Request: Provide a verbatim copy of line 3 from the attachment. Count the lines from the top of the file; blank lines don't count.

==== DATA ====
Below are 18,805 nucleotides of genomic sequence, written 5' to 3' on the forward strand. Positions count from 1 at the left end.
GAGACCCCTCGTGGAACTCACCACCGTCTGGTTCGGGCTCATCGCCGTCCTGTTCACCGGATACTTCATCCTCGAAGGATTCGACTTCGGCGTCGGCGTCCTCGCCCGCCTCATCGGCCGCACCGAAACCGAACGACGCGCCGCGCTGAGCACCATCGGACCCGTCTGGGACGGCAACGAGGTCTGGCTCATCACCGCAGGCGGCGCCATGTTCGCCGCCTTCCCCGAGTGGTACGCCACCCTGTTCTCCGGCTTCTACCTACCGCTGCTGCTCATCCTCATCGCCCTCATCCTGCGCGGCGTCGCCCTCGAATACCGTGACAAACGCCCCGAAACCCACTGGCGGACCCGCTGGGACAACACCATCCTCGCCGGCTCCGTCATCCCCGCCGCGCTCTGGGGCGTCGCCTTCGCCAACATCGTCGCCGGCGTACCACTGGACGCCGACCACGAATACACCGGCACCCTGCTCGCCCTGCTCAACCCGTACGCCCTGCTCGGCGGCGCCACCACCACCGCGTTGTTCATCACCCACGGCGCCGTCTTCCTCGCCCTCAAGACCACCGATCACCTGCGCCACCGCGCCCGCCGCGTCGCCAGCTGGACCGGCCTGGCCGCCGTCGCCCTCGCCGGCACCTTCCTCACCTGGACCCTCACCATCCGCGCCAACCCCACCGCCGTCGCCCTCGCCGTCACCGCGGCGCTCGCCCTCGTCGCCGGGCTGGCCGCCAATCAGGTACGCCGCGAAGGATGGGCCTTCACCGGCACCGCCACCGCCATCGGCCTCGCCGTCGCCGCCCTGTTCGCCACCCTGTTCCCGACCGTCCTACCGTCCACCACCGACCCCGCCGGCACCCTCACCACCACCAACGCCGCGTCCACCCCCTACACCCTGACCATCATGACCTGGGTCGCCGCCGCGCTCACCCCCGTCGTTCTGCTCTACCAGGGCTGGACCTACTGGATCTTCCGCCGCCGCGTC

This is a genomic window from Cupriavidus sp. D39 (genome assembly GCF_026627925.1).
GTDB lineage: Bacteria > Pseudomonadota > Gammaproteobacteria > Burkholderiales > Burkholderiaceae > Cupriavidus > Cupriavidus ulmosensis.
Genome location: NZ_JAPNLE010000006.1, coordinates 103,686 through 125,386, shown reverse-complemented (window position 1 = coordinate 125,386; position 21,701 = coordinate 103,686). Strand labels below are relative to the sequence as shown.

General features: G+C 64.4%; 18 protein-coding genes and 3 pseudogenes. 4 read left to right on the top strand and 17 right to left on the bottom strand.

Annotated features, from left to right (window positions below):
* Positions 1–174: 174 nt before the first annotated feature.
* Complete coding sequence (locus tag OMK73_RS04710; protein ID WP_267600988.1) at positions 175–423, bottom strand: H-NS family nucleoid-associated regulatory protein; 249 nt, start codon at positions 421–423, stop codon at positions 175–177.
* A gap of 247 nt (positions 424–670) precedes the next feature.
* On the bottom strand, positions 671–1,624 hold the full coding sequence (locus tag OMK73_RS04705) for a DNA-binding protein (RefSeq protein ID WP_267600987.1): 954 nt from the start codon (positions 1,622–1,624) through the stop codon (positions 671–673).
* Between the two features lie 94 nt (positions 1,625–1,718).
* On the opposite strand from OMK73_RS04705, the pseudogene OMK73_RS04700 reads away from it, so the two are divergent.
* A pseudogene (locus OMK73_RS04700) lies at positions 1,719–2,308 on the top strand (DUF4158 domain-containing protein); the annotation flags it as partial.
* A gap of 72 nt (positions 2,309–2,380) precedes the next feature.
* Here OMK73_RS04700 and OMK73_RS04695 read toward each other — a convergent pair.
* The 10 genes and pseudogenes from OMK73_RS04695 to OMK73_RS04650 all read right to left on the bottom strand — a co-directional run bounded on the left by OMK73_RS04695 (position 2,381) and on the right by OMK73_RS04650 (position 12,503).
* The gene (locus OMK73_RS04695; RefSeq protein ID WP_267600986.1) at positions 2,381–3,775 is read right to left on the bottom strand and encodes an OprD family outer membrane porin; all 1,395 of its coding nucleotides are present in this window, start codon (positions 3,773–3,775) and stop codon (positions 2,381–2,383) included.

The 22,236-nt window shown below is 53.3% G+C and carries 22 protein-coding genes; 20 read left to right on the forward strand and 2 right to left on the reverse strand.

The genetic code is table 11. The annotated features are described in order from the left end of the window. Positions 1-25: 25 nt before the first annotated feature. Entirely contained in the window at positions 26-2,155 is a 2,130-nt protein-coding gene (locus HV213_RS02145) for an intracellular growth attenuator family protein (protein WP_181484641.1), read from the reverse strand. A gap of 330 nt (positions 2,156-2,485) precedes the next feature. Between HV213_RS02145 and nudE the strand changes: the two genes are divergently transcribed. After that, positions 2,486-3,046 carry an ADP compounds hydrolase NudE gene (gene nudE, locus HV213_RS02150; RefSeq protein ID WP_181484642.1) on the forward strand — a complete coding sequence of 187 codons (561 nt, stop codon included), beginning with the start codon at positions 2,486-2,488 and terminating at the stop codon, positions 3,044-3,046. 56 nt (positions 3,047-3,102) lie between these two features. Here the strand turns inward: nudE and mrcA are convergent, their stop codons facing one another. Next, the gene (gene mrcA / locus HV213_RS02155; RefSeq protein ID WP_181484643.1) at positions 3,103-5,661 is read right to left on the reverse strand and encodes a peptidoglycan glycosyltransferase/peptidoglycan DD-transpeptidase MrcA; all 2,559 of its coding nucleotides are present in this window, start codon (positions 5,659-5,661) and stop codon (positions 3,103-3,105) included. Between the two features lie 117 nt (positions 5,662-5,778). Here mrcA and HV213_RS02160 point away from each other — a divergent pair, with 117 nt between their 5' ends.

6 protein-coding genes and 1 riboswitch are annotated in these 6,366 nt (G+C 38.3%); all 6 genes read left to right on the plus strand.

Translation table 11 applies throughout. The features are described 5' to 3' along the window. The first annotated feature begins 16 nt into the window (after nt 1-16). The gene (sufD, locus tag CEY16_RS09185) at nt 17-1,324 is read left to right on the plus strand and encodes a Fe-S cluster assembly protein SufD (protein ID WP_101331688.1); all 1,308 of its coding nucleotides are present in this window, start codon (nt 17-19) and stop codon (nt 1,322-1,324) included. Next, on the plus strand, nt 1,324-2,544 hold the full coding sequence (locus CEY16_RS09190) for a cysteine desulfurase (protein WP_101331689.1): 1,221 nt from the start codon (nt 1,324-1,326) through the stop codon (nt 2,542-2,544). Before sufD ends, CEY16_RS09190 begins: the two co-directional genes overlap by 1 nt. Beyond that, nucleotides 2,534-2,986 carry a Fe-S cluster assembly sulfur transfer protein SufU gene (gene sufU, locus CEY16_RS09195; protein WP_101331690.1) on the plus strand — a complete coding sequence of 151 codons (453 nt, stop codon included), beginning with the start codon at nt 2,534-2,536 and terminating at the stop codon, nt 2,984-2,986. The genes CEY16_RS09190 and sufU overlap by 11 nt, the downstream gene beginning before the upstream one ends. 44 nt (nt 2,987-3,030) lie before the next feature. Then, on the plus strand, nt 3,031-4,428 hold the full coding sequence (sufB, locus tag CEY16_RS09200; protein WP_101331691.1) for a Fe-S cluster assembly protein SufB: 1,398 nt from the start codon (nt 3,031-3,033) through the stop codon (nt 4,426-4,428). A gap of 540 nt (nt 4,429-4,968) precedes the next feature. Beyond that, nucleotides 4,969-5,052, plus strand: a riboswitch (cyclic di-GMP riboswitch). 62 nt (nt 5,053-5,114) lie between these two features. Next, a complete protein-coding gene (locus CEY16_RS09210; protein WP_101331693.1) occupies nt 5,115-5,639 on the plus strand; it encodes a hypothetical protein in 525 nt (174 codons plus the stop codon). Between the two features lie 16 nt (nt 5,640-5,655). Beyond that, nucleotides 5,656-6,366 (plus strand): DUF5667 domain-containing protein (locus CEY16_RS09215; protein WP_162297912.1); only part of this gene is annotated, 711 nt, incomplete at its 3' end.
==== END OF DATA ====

This is a genomic window from Cupriavidus sp. D39 (genome assembly GCF_026627925.1).